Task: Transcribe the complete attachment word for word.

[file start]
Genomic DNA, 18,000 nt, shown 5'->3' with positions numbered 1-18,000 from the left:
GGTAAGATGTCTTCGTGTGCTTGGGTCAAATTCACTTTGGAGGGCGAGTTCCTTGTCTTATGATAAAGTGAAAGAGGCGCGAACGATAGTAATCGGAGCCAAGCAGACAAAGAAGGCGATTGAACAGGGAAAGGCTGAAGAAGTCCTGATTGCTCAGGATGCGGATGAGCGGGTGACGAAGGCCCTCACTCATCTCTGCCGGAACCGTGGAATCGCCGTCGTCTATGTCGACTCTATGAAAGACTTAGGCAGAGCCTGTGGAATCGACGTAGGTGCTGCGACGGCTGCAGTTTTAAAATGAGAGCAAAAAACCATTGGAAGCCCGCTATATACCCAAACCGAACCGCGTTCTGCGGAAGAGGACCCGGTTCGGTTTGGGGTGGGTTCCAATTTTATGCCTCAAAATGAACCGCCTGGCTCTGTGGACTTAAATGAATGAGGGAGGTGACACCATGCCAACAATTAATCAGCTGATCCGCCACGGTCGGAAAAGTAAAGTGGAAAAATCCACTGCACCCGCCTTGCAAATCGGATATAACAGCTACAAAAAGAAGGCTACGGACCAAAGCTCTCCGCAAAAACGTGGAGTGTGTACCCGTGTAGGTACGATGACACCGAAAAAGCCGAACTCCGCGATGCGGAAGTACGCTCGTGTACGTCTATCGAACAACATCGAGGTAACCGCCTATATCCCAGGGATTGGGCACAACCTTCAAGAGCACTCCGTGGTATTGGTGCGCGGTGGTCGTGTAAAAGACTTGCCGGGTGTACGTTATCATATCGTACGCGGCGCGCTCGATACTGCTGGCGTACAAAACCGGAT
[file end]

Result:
Genomic DNA, 18,000 nt, shown 5'->3' with positions numbered 1-18,000 from the left:
GGTAAGATGTCTTCGTGTGCTTGGGTCAAATTCACTTTGGAGGGCGAGTTCCTTGTCTTATGATAAAGTGAAAGAGGCGCGAACGATAGTAATCGGAGCCAAGCAGACAAAGAAGGCGATTGAACAGGGAAAGGCTGAAGAAGTCCTGATTGCTCAGGATGCGGATGAGCGGGTGACGAAGGCCCTCACTCATCTCTGCCGGAACCGTGGAATCGCCGTCGTCTATGTCGACTCTATGAAAGACTTAGGCAGAGCCTGTGGAATCGACGTAGGTGCTGCGACGGCTGCAGTTTTAAAATGAGAGCAAAAAACCATTGGAAGCCCGCTATATACCCAAACCGAACCGCGTTCTGCGGAAGAGGACCCGGTTCGGTTTGGGGTGGGTTCCAATTTTATGCCTCAAAATGAACCGCCTGGCTCTGTGGACTTAAATGAATGAGGGAGGTGACACCATGCCAACAATTAATCAGCTGATCCGCCACGGTCGGAAAAGTAAAGTGGAAAAATCCACTGCACCCGCCTTGCAAATCGGATATAACAGCTACAAAAAGAAGGCTACGGACCAAAGCTCTCCGCAAAAACGTGGAGTGTGTACCCGTGTAGGTACGATGACACCGAAAAAGCCGAACTCCGCGATGCGGAAGTACGCTCGTGTACGTCTATCGAACAACATCGAGGTAACCGCCTATATCCCAGGGATTGGGCACAACCTTCAAGAGCACTCCGTGGTATTGGTGCGCGGTGGTCGTGTAAAAGACTTGCCGGGTGTACGTTATCATATCGTACGCGGCGCGCTCGATACTGCTGGCGTACAAAACCGGAT